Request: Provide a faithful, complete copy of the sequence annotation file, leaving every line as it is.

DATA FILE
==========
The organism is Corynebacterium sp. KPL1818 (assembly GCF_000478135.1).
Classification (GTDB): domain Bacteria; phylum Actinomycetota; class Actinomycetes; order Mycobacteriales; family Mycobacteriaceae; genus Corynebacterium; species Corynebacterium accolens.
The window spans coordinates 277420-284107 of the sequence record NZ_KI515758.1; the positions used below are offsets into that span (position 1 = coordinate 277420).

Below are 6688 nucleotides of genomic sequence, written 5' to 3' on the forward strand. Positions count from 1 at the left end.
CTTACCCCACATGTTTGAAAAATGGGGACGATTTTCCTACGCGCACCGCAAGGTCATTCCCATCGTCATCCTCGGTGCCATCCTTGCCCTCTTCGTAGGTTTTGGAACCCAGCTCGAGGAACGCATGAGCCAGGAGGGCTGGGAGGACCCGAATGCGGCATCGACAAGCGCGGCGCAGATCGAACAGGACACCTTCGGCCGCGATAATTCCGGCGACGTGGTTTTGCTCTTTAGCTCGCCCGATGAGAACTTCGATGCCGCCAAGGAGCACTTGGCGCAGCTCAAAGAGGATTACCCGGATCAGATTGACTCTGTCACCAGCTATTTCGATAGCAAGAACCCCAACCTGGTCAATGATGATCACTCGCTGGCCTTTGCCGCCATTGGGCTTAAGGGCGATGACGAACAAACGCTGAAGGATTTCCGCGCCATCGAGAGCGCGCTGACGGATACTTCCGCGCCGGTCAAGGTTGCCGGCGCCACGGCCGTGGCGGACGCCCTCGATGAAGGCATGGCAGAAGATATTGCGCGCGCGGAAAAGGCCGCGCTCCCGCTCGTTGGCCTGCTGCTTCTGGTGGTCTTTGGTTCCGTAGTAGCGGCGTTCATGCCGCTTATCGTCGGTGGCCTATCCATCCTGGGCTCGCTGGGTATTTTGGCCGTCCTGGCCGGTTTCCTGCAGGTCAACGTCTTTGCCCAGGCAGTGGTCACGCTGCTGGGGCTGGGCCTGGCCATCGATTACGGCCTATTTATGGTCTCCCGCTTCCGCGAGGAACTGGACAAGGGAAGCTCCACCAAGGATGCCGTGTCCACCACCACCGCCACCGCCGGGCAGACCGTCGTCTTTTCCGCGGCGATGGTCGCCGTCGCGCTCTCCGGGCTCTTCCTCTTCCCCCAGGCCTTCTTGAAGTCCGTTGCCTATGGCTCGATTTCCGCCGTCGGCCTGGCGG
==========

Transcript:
The organism is Corynebacterium sp. KPL1818 (assembly GCF_000478135.1).
Classification (GTDB): domain Bacteria; phylum Actinomycetota; class Actinomycetes; order Mycobacteriales; family Mycobacteriaceae; genus Corynebacterium; species Corynebacterium accolens.
The window spans coordinates 277420-284107 of the sequence record NZ_KI515758.1; the positions used below are offsets into that span (position 1 = coordinate 277420).

Below are 6688 nucleotides of genomic sequence, written 5' to 3' on the forward strand. Positions count from 1 at the left end.
CTTACCCCACATGTTTGAAAAATGGGGACGATTTTCCTACGCGCACCGCAAGGTCATTCCCATCGTCATCCTCGGTGCCATCCTTGCCCTCTTCGTAGGTTTTGGAACCCAGCTCGAGGAACGCATGAGCCAGGAGGGCTGGGAGGACCCGAATGCGGCATCGACAAGCGCGGCGCAGATCGAACAGGACACCTTCGGCCGCGATAATTCCGGCGACGTGGTTTTGCTCTTTAGCTCGCCCGATGAGAACTTCGATGCCGCCAAGGAGCACTTGGCGCAGCTCAAAGAGGATTACCCGGATCAGATTGACTCTGTCACCAGCTATTTCGATAGCAAGAACCCCAACCTGGTCAATGATGATCACTCGCTGGCCTTTGCCGCCATTGGGCTTAAGGGCGATGACGAACAAACGCTGAAGGATTTCCGCGCCATCGAGAGCGCGCTGACGGATACTTCCGCGCCGGTCAAGGTTGCCGGCGCCACGGCCGTGGCGGACGCCCTCGATGAAGGCATGGCAGAAGATATTGCGCGCGCGGAAAAGGCCGCGCTCCCGCTCGTTGGCCTGCTGCTTCTGGTGGTCTTTGGTTCCGTAGTAGCGGCGTTCATGCCGCTTATCGTCGGTGGCCTATCCATCCTGGGCTCGCTGGGTATTTTGGCCGTCCTGGCCGGTTTCCTGCAGGTCAACGTCTTTGCCCAGGCAGTGGTCACGCTGCTGGGGCTGGGCCTGGCCATCGATTACGGCCTATTTATGGTCTCCCGCTTCCGCGAGGAACTGGACAAGGGAAGCTCCACCAAGGATGCCGTGTCCACCACCACCGCCACCGCCGGGCAGACCGTCGTCTTTTCCGCGGCGATGGTCGCCGTCGCGCTCTCCGGGCTCTTCCTCTTCCCCCAGGCCTTCTTGAAGTCCGTTGCCTATGGCTCGATTTCCGCCGTCGGCCTGGCGG